Kathryn Simmonds
    'I so love Laura Scott's poems: elegant, taut, and both thrillingly curious and full of curiosity, they conjure their magic from that perfect space "between telling and withholding". In this beautiful, mysterious collection, she leads us into the dark woods of longing and grief, holding us rapt in the spell of the moment, until - like the fourth sister - she deftly "slips the story's collar".'
    Liz Berry
    'Written with devastating precision, The Fourth Sister is filled with poems that move and grip in equal measure. It proves that Scott is one of the most exciting voices writing today in England.'
    Leo Boix
    Praise for Laura Scott 'So Many Rooms showcases not only the breadth of Scott's knowledge but also her ability to create a sense of space and intimacy... What starts out as physical space becomes, over the course of the collection, an examination of the influences that shape us collectively and as individuals, crystallizing in what we come to think of as home in the material sense as well as in the habits and beliefs we carry with us through life, adding to or tweaking them like a collector of art or ceramics would.'
    Margaryta Golovchenko, Medium
    'Scott is subtle but persuasive... Throughout there's a mounting sense of a darker story below the opulent surface. Scott has the ability to make us see, and much to show us'
    Emily Hasler, Poetry London
    'Laura Scott's So Many Rooms is a confident and intricate collection dealing with relationships and memory. Cognizant of all the angles, alive to the smallest damage, to the bruises left on petals by the rain, Scott is a master of the slant take, the delicate phrasing. Her images both clarify and darken the matter at hand. In Scott's world, poems are "like fish / swimming inside you, / waiting for someone / to tap the glass."'
    Seamus Heaney Centre First Collection Prize Judges 2020
     'This quietly startling debut inhabits the least observed corners of life, and is affecting in mysterious and lasting ways.'
    Carla Rose Manfredino, TLS
      'There can be no doubt at all that this is an exceptional piece of work. Scott has the capacity to capture drama in a small number of words, neatly arranged. Her poetry, in this way, is the quintessence of poetry. Her clarity, concision and quiet ambiguity are yardsticks against which I find myself measuring other poets. Its confidence and its consistency both suggest a poet who has arrived. She offers a comprehensive vision. We are watching a poet composing at the height of her powers. It's not even September yet, but I suspect it might be my poetry book of the year.'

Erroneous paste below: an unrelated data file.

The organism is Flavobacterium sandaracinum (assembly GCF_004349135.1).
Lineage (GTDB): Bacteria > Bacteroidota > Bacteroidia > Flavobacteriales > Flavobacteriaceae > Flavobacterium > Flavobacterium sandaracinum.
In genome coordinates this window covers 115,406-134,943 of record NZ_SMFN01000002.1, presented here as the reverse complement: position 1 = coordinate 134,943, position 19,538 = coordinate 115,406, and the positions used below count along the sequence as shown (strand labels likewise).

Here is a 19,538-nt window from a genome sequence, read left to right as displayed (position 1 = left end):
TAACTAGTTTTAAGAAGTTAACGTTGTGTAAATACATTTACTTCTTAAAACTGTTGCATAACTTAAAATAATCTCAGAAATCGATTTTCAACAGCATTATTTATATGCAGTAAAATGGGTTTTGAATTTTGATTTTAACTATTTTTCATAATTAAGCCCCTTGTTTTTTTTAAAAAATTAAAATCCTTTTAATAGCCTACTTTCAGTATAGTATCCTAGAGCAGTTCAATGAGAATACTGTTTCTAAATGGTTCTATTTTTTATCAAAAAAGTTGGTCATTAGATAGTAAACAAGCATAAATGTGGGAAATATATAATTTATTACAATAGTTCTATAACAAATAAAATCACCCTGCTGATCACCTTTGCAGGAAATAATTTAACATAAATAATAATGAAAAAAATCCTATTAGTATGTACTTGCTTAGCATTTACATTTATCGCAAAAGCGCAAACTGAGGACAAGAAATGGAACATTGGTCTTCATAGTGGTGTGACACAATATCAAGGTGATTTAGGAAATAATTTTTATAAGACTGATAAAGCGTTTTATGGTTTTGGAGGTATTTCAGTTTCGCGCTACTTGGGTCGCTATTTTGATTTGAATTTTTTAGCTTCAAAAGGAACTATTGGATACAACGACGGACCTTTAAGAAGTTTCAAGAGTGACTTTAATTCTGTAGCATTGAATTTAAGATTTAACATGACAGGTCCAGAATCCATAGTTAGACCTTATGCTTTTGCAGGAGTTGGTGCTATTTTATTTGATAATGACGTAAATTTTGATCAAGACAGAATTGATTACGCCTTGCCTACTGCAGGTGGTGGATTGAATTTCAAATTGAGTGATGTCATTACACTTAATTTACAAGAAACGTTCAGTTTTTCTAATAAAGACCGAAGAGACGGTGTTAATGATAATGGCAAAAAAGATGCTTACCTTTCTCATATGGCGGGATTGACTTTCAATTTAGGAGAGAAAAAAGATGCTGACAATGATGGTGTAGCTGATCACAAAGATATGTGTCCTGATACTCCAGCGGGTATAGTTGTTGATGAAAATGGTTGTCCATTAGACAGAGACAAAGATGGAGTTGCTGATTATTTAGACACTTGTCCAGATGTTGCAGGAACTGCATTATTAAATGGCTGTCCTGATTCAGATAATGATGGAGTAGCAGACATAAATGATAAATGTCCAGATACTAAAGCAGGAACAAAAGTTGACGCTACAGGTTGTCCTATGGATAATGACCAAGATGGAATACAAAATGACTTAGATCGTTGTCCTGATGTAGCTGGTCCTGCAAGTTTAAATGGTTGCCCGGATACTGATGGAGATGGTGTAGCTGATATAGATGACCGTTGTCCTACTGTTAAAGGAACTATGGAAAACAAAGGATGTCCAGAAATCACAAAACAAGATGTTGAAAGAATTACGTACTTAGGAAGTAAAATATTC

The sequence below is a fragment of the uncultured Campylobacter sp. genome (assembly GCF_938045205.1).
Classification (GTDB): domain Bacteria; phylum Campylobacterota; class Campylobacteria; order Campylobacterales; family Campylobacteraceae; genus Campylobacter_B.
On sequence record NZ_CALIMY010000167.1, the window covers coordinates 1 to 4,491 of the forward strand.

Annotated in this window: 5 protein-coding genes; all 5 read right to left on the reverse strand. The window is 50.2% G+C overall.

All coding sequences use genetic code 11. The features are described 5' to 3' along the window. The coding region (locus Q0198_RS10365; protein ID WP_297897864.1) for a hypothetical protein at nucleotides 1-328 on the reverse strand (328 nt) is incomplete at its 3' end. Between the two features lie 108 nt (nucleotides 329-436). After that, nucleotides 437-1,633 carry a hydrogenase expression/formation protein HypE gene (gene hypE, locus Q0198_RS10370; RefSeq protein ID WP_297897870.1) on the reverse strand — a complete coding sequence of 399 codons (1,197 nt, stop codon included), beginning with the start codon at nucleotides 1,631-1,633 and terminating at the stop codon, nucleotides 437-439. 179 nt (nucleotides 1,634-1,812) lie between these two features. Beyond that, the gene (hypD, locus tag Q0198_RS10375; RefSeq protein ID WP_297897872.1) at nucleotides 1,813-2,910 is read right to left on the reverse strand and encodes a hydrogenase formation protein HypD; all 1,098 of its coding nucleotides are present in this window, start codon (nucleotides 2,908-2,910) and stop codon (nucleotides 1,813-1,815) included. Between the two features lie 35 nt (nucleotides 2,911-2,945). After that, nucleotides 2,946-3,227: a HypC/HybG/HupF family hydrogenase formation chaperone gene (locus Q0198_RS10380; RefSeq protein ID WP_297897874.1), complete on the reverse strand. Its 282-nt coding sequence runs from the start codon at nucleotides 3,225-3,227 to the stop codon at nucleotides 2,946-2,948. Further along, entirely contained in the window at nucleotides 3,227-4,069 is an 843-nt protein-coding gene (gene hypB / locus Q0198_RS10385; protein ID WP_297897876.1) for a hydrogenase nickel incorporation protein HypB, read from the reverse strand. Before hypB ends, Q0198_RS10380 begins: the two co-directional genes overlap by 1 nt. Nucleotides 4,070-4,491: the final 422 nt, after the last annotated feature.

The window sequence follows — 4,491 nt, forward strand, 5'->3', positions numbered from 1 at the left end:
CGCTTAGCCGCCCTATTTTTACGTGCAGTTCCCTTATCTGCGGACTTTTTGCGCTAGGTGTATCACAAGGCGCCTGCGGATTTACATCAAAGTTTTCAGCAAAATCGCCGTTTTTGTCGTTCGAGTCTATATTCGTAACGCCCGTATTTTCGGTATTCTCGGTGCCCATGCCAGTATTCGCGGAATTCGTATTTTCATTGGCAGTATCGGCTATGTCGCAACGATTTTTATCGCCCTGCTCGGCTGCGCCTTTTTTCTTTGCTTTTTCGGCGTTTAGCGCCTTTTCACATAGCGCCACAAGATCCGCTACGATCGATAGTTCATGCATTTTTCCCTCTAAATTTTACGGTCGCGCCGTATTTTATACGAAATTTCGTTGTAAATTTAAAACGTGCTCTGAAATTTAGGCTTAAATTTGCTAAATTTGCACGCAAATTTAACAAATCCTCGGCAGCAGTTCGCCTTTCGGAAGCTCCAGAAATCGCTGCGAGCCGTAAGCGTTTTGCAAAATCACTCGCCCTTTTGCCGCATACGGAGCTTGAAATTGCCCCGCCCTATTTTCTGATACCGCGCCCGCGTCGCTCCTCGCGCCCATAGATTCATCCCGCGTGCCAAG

Joe Darlington, Manchester Review of Books
    'I couldn't put it down and have kept returning to these poems, drawn in - and on - by their beauty and clarity. Her lyricism is like shot silk - it ripples with light.'
    Kate Kellaway, The Guardian
     'These are intimate poems, grounded, yet dreamlike, revealing the beauty, gravity and power at the core of the everyday. They're all the more compelling because it's as if the poems are allowed to make their own discoveries with the poet knowing exactly when to step back, and when and how to intervene.'
    Moniza Alvi
      'So Many Rooms is beguiling and lyrically persuasive. Scott's fine formal control and her mesmerising shifts of imagery underpin poems of sensual intelligence, thoughtfulness and poetic beauty.'
    Sasha Dugdale
    'So Many Rooms is not just a gathering of poems, but an intricate through-composed work in which images and stories are turned and refigured from page to page. These are short lyrics on big canvases - mythic, ambitious and richly engaging.'
    Michael Symmons Roberts
    'Concealing as much as they reveal, Laura Scott's eloquent fables combine acute attention to minutiae ('the creases in gloved fingers') with a beguiling sense of the world's unpredictability. These unerringly deft poems reveal what Marianne Moore once called the 'mystery of construction', bathing the everyday in a light both compassionate and uncanny. So Many Rooms is a startling debut collection from a formidably gifted young poet.'
    Mark Ford